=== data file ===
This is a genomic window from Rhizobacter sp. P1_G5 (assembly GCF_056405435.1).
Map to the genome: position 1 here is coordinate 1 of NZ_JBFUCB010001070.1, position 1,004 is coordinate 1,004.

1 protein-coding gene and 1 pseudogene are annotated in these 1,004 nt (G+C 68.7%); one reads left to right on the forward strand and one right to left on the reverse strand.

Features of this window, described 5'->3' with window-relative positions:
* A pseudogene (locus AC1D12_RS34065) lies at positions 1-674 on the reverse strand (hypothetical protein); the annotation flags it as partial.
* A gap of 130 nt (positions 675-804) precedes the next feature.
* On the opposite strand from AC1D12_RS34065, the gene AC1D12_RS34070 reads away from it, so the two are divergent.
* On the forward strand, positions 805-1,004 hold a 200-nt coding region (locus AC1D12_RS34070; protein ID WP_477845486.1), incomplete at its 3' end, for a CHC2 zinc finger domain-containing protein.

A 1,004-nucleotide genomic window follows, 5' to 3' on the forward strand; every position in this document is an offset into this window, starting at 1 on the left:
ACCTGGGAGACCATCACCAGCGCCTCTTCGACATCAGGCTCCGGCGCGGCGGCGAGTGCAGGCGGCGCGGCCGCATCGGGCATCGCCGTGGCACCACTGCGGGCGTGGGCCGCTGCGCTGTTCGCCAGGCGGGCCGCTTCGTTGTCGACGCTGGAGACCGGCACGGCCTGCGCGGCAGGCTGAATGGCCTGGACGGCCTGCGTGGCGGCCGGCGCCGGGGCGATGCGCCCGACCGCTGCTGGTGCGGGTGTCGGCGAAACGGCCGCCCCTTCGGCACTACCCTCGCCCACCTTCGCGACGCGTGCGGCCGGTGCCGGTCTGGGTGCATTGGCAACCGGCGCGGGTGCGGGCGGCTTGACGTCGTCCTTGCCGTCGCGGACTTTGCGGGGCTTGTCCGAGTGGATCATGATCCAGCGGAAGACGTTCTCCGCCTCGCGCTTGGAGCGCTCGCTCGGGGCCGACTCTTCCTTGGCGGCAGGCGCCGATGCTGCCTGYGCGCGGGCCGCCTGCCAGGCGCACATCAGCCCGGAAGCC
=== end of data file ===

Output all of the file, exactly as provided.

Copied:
This is a genomic window from Rhizobacter sp. P1_G5 (assembly GCF_056405435.1).
Map to the genome: position 1 here is coordinate 1 of NZ_JBFUCB010001070.1, position 1,004 is coordinate 1,004.

1 protein-coding gene and 1 pseudogene are annotated in these 1,004 nt (G+C 68.7%); one reads left to right on the forward strand and one right to left on the reverse strand.

Features of this window, described 5'->3' with window-relative positions:
* A pseudogene (locus AC1D12_RS34065) lies at positions 1-674 on the reverse strand (hypothetical protein); the annotation flags it as partial.
* A gap of 130 nt (positions 675-804) precedes the next feature.
* On the opposite strand from AC1D12_RS34065, the gene AC1D12_RS34070 reads away from it, so the two are divergent.
* On the forward strand, positions 805-1,004 hold a 200-nt coding region (locus AC1D12_RS34070; protein ID WP_477845486.1), incomplete at its 3' end, for a CHC2 zinc finger domain-containing protein.

A 1,004-nucleotide genomic window follows, 5' to 3' on the forward strand; every position in this document is an offset into this window, starting at 1 on the left:
ACCTGGGAGACCATCACCAGCGCCTCTTCGACATCAGGCTCCGGCGCGGCGGCGAGTGCAGGCGGCGCGGCCGCATCGGGCATCGCCGTGGCACCACTGCGGGCGTGGGCCGCTGCGCTGTTCGCCAGGCGGGCCGCTTCGTTGTCGACGCTGGAGACCGGCACGGCCTGCGCGGCAGGCTGAATGGCCTGGACGGCCTGCGTGGCGGCCGGCGCCGGGGCGATGCGCCCGACCGCTGCTGGTGCGGGTGTCGGCGAAACGGCCGCCCCTTCGGCACTACCCTCGCCCACCTTCGCGACGCGTGCGGCCGGTGCCGGTCTGGGTGCATTGGCAACCGGCGCGGGTGCGGGCGGCTTGACGTCGTCCTTGCCGTCGCGGACTTTGCGGGGCTTGTCCGAGTGGATCATGATCCAGCGGAAGACGTTCTCCGCCTCGCGCTTGGAGCGCTCGCTCGGGGCCGACTCTTCCTTGGCGGCAGGCGCCGATGCTGCCTGYGCGCGGGCCGCCTGCCAGGCGCACATCAGCCCGGAAGCC